Views on the Post 2015 development framework and what I would like to see African governments commit
End armed conflict, safeguard borders against arms and human trafficking as these continue to jeopardize/thwart all efforts towards ending all forms of violence against women.
Advise to young women interested in political leadership
Have a clear understanding of women’s political, social, economic and cultural environment. You ought to be a feminist and identify with the women’s movement this will keep you on track have a personal agenda and align it with in the right political group where your interests have the possibility of being achieved. Assertiveness and confidence will be sharpened with continued interaction within the women’s movement; always consult your constituency and the women movement.
When I am long gone, I would like this world to remember me for having been a friend of women and bringing out the best out of every women and girl I got in contact with.
Learning more about Christine;
My life’s philosophy is that I do not need to have a title to be a leader, but simply identify a need and avail myself as a change agent. I was born into a polygamous family, an elder of eight siblings; leadership came in naturally for me at a tender age providing and protecting my siblings.
After my Law degree in 2006 I headed north to Adjumani district and began interning at the districts natural resources department. My stay exposed me to gross human rights abuse through courts and local government structures against the weak and ignorant communities including high prevalence of GBV hence I founded the first legal aid clinic in African Development and Peace Initiatives a local CBO. I further networked with the Legal Aid Project of Uganda Law society in Gulu to represent Clients in court at no cost which had never been in place before. It was a common occurrence for court clerks to draft both plaints and statements of defense hence for parties to a suit at a cost thwarting justice for those in the favor of the clerks and magistrate, no written judgments etc. I am grateful that I laid a foundation for increased information on rights and procedures for claiming. I also worked extensively at the early stages of the transitional justice discourse in northern Uganda where my organization was branded a rebel collaborator in a bid to shut up our voice concerning victims’ rights by the local government and district intelligence officers. Am happy I gracefully took on the conflict and with the support of OHCHR the president’s office concluded the matter clarified and apologized for the acts of their errant officer.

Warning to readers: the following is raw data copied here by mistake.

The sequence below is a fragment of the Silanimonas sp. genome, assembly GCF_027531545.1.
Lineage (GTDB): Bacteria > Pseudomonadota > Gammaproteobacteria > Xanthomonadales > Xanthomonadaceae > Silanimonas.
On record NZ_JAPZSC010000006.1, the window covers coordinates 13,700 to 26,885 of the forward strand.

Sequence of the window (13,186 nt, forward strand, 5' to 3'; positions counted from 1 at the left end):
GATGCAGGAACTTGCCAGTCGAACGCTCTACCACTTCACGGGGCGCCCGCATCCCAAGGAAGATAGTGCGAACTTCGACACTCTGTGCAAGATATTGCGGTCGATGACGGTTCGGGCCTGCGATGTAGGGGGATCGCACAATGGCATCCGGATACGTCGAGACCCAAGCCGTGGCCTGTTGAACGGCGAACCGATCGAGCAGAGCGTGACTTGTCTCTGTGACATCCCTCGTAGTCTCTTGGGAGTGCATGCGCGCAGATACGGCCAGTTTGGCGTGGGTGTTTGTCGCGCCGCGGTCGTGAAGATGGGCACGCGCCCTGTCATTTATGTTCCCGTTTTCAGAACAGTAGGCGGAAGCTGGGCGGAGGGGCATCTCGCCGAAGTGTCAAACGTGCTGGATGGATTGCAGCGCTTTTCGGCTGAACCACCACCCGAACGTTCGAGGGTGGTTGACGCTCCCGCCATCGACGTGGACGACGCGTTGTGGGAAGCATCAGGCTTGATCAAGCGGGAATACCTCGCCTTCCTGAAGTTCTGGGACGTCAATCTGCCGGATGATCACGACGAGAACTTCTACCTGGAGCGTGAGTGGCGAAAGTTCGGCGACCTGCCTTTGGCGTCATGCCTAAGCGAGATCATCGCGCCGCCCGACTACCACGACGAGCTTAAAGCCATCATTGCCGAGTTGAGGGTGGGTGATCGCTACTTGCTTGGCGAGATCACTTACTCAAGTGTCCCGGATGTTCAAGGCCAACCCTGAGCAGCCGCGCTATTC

In 2007 I met two wonderful women in the Hague while attending a working seminar on SGBV before the ICC for countries being investigated by the court. When we returned we founded an organization in Gulu called Centre for Reparation and Rehabilitation to provide legal Aid services, advocacy for reparation and rehabilitation for victims/survivors of the LRA conflict, provision of psycho-social support. Our target beneficiaries were women and children who are the most affected. We were very active transitional justice activists, raising the voice of women survivors of the conflict.
I am currently the chairperson of a grassroots women’s organization called Rural Women’s Action to participate and decide. I founded it immediately after the AWLI in 2012; its purpose is to mobilize grassroots and rural women and women groups into a movement, provide a secretariat and training facility for the movement. I have not yet achieved this due lack of funding but I have determined to persuade the women to fund the activities through donations, subscription and membership and they are interested. My biggest challenge is time due to pursuit for personal development being a young woman; I have not yet attained financial independence. I find myself torn between working for a salary which keeps me out of action against doing what I love the most - Women Activism.
AKina Mama wa Afrika (AMwA) is one of the four partner institutes of the African Centers of Excellence (ACE) for Women's Leadership program run by the Institute of International Education (IIE) , Sub Saharan Africa- Ethiopia Office.
For more on IIE , ACE or AMwA please follow the links below.